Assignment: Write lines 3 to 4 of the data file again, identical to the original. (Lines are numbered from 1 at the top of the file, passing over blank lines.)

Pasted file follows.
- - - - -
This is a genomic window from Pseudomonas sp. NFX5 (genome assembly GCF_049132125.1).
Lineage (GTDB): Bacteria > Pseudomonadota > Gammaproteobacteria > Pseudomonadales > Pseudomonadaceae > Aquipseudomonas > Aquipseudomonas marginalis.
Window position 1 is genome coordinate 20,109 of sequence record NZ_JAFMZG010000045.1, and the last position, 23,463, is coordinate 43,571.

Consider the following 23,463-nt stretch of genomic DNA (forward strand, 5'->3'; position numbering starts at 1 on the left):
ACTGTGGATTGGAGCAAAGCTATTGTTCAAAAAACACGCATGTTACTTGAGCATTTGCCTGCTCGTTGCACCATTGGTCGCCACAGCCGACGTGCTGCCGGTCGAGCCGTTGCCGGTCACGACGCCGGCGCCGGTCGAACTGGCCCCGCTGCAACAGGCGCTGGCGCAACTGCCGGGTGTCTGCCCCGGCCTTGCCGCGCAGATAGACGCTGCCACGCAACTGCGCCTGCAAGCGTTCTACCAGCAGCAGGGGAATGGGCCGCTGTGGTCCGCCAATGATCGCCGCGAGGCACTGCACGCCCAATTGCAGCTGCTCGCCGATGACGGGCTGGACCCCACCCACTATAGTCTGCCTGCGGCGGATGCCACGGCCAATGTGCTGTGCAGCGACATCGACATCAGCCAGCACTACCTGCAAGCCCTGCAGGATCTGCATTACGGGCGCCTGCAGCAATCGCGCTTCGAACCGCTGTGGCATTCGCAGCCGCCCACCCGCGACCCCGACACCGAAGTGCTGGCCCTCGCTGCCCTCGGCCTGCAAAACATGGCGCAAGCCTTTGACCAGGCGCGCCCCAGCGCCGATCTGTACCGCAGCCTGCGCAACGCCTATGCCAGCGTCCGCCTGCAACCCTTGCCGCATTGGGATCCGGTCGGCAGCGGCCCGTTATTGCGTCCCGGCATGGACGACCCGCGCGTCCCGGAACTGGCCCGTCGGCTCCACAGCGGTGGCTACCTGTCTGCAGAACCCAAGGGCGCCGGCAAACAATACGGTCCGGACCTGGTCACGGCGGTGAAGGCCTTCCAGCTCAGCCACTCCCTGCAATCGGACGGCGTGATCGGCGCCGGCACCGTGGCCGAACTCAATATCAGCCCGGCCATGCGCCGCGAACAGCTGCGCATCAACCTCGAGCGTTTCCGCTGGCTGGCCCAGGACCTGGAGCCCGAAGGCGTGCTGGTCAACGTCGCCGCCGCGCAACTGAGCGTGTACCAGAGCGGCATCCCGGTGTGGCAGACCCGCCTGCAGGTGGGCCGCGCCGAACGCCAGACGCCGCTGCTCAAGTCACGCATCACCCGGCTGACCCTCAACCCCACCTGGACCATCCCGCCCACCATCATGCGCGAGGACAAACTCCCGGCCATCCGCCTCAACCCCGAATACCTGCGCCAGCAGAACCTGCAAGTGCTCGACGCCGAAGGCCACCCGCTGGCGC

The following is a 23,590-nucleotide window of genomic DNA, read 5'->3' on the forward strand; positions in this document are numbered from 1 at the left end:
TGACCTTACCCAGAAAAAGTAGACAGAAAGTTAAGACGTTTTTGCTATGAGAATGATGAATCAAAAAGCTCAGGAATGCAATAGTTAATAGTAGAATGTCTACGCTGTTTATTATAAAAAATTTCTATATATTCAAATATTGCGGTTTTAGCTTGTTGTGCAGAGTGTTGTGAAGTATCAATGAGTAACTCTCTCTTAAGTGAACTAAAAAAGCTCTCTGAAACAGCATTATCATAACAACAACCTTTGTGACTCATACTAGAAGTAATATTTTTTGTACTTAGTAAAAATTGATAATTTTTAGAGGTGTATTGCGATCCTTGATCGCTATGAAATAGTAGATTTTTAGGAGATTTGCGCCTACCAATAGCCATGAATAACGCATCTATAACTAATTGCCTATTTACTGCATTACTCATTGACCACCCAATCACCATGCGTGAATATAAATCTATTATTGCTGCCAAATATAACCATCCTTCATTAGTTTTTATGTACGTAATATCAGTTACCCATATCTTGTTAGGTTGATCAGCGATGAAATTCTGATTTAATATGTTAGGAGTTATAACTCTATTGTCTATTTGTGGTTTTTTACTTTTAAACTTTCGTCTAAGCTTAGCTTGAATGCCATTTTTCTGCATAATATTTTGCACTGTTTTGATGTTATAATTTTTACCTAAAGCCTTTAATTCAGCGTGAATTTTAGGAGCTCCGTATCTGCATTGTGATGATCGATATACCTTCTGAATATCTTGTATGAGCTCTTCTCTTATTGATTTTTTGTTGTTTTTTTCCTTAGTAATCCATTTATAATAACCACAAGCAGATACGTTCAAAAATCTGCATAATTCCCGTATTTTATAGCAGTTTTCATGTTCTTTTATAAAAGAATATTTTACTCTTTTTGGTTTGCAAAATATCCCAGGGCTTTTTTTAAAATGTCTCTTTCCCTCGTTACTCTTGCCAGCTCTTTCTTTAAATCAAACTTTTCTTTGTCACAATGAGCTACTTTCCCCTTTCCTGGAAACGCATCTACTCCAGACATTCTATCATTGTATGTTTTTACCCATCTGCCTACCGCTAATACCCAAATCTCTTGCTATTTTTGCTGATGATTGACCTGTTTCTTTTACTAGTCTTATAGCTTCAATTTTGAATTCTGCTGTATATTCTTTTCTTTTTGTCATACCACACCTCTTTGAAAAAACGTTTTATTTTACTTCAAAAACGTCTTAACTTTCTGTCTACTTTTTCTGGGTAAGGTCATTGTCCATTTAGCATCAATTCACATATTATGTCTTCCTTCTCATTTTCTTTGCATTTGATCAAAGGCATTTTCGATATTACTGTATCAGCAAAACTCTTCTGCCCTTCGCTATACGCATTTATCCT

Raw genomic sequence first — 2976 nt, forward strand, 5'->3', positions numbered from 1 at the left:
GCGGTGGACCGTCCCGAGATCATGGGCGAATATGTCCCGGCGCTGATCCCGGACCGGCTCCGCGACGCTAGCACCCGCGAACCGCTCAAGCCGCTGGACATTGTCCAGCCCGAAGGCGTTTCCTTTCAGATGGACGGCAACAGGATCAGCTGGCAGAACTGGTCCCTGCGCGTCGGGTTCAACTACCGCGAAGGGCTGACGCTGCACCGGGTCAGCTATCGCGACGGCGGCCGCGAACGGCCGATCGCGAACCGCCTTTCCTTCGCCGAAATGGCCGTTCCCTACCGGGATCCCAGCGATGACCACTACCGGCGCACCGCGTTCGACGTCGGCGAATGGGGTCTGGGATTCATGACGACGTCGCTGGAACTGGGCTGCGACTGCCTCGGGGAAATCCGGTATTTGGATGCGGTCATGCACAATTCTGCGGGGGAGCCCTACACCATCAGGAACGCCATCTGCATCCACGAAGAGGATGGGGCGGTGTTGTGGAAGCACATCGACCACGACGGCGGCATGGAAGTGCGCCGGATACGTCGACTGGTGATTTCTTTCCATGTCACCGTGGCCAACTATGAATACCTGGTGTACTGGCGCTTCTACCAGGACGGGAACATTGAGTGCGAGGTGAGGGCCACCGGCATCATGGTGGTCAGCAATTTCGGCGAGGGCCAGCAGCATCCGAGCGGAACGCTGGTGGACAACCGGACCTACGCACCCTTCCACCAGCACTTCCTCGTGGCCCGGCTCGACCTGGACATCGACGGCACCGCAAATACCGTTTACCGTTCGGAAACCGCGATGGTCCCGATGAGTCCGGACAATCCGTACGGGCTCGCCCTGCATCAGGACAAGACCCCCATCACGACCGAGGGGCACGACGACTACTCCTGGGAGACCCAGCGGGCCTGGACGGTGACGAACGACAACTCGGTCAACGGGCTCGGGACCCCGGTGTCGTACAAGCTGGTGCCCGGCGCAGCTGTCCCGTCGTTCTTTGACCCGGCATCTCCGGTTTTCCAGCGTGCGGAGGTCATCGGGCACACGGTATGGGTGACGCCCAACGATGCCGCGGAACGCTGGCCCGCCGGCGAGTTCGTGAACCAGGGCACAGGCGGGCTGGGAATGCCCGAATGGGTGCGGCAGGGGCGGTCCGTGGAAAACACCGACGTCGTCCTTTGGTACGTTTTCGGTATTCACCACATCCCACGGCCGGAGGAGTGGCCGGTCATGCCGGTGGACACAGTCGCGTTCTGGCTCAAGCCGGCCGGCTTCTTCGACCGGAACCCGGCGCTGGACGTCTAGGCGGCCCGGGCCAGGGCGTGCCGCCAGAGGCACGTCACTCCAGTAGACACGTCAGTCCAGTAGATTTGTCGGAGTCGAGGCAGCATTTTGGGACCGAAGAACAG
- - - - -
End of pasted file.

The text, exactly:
Window position 1 is genome coordinate 20,109 of sequence record NZ_JAFMZG010000045.1, and the last position, 23,463, is coordinate 43,571.

Consider the following 23,463-nt stretch of genomic DNA (forward strand, 5'->3'; position numbering starts at 1 on the left):